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China’s Walnut Consumption Grows as Trade Stagnates

August 24, 2017

China is a major producer and consumer of walnuts. In 2016, China's walnut production reached 251.37 million tons, accounting for 50% of total global walnut production. Consumption of walnuts in China is about 2.47 million tons, about 54.66% of global walnut consumption. In 1995, the consumption of walnuts in China was only 214.2 thousand tons. That's growth of about 11.5 times over in 21 years—annual growth has been as high as 12%.Per capita consumption of walnut in China is also increasing yearly. From 0.17 kg in 1995 to 1.8 kg in 2016, per capita consumption has grown 10.5 times in 21 years. The average annual growth has seen rates up to 24%. At the same time, the growth of per capita consumption of walnuts globally is only 5.8%. Per capita consumption in the United States and Turkey is 0.66 kg and is 3.1 kg respectively.
 
Two reasons explain high growth of walnut consumption in China. On one hand, improved living standards and adjustment of dietary habits have given consumers a better understanding of nutrition and health benefits of walnuts and walnut products. On the other hand, walnut products have increase such as walnut oil and protein products. Enterprises in this industry demand raw walnut material for processing. According to industry insiders, consumption within the walnut market in China is likely to reach 3.4 million tons in 2020—indicating enormous potential within China.
 
In terms of trade, walnut import and export is divided into in-shell walnuts and shelled walnuts (no shell). Shelled walnut exports far exceed that of in-shell walnuts. Exports of shelled walnuts hit an all-time high of USD 71.19 million in 2014. Exports fell sharply the following two years—down to USD 60.32 million in 2015 and only USD 29.36 million in 2016. In two years, exports decline by 58.4%.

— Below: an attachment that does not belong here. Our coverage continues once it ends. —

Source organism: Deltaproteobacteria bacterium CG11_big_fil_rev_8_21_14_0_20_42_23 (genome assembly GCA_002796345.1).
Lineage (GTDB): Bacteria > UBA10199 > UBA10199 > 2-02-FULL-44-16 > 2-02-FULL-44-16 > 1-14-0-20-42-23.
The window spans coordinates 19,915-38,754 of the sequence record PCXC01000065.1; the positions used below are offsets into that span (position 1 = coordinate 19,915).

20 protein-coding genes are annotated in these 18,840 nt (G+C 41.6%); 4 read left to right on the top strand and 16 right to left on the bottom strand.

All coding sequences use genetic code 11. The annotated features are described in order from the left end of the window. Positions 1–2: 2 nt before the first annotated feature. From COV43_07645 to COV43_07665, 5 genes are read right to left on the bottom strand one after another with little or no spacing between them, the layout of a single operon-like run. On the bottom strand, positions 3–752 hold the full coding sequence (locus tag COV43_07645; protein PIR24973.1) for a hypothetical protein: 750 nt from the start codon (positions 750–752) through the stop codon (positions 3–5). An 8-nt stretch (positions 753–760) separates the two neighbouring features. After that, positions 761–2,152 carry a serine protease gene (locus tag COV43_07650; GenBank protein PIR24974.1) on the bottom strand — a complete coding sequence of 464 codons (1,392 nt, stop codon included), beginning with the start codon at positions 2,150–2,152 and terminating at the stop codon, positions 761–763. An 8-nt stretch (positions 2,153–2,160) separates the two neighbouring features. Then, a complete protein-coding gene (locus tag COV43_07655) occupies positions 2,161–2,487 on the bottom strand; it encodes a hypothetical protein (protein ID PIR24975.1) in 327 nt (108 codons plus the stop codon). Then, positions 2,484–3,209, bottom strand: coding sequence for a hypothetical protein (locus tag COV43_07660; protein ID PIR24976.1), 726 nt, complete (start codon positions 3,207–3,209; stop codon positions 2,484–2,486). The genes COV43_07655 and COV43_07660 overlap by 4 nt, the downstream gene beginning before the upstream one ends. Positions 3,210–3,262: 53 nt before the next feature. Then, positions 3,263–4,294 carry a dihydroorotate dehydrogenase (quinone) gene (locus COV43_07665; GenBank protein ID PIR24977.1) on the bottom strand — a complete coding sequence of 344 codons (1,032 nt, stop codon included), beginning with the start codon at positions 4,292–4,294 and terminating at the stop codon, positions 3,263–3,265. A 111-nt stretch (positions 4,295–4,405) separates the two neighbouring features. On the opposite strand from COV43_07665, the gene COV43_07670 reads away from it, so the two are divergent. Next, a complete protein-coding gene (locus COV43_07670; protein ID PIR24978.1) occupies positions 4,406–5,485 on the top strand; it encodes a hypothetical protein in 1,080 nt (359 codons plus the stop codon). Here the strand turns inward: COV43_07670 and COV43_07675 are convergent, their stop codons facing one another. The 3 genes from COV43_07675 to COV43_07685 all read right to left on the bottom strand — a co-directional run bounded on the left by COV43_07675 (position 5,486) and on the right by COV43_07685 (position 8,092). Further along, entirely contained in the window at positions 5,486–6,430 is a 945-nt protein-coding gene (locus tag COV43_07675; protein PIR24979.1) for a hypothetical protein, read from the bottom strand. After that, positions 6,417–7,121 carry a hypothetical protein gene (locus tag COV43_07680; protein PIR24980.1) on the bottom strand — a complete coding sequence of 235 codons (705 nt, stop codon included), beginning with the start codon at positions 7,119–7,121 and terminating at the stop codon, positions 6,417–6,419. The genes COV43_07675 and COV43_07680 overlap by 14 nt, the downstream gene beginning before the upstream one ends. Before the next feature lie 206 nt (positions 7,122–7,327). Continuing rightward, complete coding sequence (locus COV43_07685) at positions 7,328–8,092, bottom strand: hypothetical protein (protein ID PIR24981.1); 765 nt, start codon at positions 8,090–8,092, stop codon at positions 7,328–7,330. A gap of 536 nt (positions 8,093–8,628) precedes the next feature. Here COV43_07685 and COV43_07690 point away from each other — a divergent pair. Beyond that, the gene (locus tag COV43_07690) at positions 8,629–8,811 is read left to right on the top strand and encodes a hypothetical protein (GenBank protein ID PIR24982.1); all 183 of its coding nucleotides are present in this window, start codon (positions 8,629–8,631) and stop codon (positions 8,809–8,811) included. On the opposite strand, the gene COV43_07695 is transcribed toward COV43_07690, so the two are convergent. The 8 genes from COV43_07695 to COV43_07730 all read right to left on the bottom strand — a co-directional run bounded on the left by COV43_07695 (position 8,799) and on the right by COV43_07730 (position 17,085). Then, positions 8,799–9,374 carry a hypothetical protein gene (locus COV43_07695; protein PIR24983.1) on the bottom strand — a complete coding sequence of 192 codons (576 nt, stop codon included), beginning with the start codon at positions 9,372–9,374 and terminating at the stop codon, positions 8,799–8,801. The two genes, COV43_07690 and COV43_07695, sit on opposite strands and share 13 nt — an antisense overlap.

The main reason for the sharp decline is related to the price of domestic shelled walnuts, which, at the time, was higher than the international market price. As a result, enterprises focused on the domestic market. The export price of shelled walnuts in 2016 was USD 8.3 per kg, while the import price was only USD 6.4 per kg. Moreover, poor domestic harvests last year resulted in a limited supply of shelled walnuts throughout the whole market. Enterprises have a priority to meet domestic market demand. The export of in-shell walnuts is less than a million dollars a year shipping mainly to Hong Kong and Macau.
 
For imports, in-shell walnuts have been experiencing an annual downward trend. In 2012, imports of in-shell walnuts were 17.7 thousand tons valued at USD 56.95 million. In 2016, import volume was only 4,800 tons valued at USD 12.48 million, which was down 72% and 78% respectively. But shelled walnut imports, on the other hand, kept growing until 2014—taking a dive after hitting a record numbers.
 
In 2014, the import volume of shelled walnuts reached a high of 7249 tons valued at USD 29.66 million. In 2016, shelled walnut imports only amounted to 3,031 tons valued at USD 19.4 million. A sharp price increase of shelled walnuts in the international market significantly influenced the sharp decline of its imports. In 2014, the import price of shelled walnuts was only USD 4.1 per kg. In 2016, the price rose to USD 6.4 per kg—up more than 50%. In addition, domestic walnut production has been growing at a high rate for many years, which preempted the market space for imported walnuts further.

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